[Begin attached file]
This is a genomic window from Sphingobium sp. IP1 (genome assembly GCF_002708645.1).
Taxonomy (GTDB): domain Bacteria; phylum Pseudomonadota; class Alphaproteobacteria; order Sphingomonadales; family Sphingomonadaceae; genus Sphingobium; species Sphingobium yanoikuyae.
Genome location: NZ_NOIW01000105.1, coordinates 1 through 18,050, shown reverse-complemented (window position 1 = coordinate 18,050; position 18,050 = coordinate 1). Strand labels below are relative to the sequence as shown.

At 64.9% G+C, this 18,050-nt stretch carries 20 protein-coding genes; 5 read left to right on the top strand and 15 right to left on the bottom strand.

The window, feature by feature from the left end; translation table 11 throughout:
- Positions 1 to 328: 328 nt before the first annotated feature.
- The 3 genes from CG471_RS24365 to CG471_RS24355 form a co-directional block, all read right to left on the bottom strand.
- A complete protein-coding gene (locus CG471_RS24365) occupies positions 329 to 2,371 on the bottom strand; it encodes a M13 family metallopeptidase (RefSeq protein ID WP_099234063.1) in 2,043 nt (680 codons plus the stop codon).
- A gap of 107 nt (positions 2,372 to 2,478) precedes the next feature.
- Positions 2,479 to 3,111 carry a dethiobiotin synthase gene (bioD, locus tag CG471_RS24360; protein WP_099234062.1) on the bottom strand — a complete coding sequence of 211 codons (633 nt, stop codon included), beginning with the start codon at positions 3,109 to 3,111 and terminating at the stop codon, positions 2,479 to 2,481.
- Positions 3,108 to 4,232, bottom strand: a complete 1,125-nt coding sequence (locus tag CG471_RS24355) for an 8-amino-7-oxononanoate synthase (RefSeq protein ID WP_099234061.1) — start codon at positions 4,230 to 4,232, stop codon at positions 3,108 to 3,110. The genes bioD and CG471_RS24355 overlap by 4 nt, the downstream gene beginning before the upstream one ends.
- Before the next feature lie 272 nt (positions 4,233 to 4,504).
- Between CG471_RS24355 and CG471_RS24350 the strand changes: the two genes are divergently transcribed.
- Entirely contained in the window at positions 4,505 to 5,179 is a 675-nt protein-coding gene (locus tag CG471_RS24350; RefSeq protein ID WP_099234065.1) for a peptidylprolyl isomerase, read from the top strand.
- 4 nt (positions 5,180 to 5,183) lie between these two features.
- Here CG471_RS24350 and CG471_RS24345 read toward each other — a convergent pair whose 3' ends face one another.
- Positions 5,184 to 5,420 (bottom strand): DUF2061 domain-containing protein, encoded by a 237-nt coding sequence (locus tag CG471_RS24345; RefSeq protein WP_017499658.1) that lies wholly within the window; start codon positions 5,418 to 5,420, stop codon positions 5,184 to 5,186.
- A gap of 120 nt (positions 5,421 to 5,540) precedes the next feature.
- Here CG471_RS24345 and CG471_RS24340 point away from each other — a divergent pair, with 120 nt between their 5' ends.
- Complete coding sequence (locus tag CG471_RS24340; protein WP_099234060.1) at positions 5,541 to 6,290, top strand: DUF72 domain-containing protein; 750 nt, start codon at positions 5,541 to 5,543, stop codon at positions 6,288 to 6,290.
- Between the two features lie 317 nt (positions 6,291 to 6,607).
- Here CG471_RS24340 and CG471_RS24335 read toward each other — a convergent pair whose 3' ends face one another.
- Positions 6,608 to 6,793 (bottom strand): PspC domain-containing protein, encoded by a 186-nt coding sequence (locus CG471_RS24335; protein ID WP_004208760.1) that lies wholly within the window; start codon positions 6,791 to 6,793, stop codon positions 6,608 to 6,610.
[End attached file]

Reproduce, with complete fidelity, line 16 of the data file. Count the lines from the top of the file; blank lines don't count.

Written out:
- Here CG471_RS24350 and CG471_RS24345 read toward each other — a convergent pair whose 3' ends face one another.